PL&B FOI E-news, Issue 34

1. FOI model publication scheme now available

The Information Commissioner has published a model publication scheme to aid public sector organisations comply with the FOI Act’s requirement to adopt and maintain a publication scheme. The model scheme may be adopted by any public authority from 1 January 2009 without any modification. No further approval is necessary, and will be valid until further notice.

It lists classes of information for publication:

  1. organisational information,
  2. financial information,
  3. strategy,
  4. performance information,
  5. reviews and assessments,
  6. decision making,
  7. policies and procedures,
  8. lists and registers, and
  9. the services offered.

In addition, organisations should provide details of the method under which they publish information, any charges they make, and how to apply for more information in writing. The ICO has also produced a series of definition documents for each sector which identify the type of information they would expect to see included in each class.

Speaking at the 2008 FOI Live conference on 3rd June, Richard Thomas, the Information Commissioner, said: ‘Since FOI was introduced in January 2005 it has made a huge impact on public life. Freedom of Information means a presumption of openness, where secrecy must be reserved for situations when it really is necessary. Secrecy should not be the default position, whether in Whitehall or elsewhere. I am pleased that more and more government departments, local authorities, police bodies, NHS organisations and other public authorities are seeing the benefits of greater transparency and disclosing official material as a matter of routine. I encourage all public authorities to see that transparency as the norm should result in improved administration and fewer requests.’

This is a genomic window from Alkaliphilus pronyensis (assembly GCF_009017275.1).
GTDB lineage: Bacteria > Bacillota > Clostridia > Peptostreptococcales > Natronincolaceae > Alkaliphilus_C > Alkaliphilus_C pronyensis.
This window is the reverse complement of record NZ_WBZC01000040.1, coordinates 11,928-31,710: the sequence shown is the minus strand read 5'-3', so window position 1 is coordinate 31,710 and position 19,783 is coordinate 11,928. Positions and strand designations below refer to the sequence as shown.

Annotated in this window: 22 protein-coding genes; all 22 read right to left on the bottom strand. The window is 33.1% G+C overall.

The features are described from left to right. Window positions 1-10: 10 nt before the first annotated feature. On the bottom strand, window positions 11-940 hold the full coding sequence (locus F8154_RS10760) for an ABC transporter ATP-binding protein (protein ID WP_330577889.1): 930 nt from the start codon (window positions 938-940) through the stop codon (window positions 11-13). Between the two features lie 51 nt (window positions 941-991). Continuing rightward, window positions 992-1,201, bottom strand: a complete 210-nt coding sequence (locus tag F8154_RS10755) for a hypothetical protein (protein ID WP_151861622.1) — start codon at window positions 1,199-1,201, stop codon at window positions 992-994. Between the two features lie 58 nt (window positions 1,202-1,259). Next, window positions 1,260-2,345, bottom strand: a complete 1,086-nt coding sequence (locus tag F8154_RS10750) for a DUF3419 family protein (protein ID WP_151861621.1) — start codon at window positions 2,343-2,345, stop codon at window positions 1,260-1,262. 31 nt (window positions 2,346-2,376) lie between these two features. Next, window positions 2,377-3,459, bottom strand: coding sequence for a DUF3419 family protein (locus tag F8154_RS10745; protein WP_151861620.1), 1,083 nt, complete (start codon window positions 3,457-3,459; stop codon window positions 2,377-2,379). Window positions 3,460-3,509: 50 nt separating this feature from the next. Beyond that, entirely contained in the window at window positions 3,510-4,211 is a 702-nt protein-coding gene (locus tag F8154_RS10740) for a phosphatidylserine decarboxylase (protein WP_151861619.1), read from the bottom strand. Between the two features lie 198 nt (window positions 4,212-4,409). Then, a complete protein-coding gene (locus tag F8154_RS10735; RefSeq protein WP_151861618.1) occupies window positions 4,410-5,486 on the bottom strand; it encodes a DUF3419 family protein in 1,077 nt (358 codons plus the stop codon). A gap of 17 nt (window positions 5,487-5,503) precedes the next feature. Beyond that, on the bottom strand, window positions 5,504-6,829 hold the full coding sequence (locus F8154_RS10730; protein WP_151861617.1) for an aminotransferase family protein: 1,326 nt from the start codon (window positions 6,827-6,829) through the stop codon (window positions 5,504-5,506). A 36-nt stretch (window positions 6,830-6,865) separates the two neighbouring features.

The introduction of a model scheme follows an ICO review in 2005 which concluded that there was a need to develop and improve the proactive dissemination of public sector information, and adopt a consistent approach. Approval of all existing schemes has been extended until 31 December 2008. The Information Commissioner has written to public sector Chief Executives to urge them adopt the new model publication scheme.

To see the model publication scheme, go to the ICO website.

There will be 5 sessions on the UK Freedom of Information Act at Privacy Laws & Business’s 21st Annual International Conference, July 7-9th at St. John’s College, Cambridge.  

Speakers are Richard Thomas, Information Commissioner, Graham Smith, Deputy Commissioner, John Angel, Chairman - Information Tribunal, Maurice Frankel, Director - Campaign for Freedom of Information, and Belinda Crowe, Head of Information Rights Division - Ministry of Justice


2. Scottish Commissioner launches new enforcement strategy

The Scottish Information Commissioner, Kevin Dunion, has warned Scottish public authorities of his intention to take action against organisations that persistently fail to comply with their responsibilities under Scotland’s FOI Act.

The new Enforcement Strategy makes it clear that if there is no agreement between the Commissioner and the organisation, or if the failings are sufficiently serious, the Commissioner will use his powers to make a practice recommendation or to issue an Enforcement Notice. These documents will generally be published on the Commissioner’s website, with additional media publicity where appropriate. Appropriate information concerning ongoing practice assessments, and the outcomes of completed practice assessments, will also be made publicly available.

The Strategy, launched in May 2008, can be downloaded.

For further details on the Privacy Laws & Business UK Newsletter, please click here.

Copyright Privacy Laws & Business 2008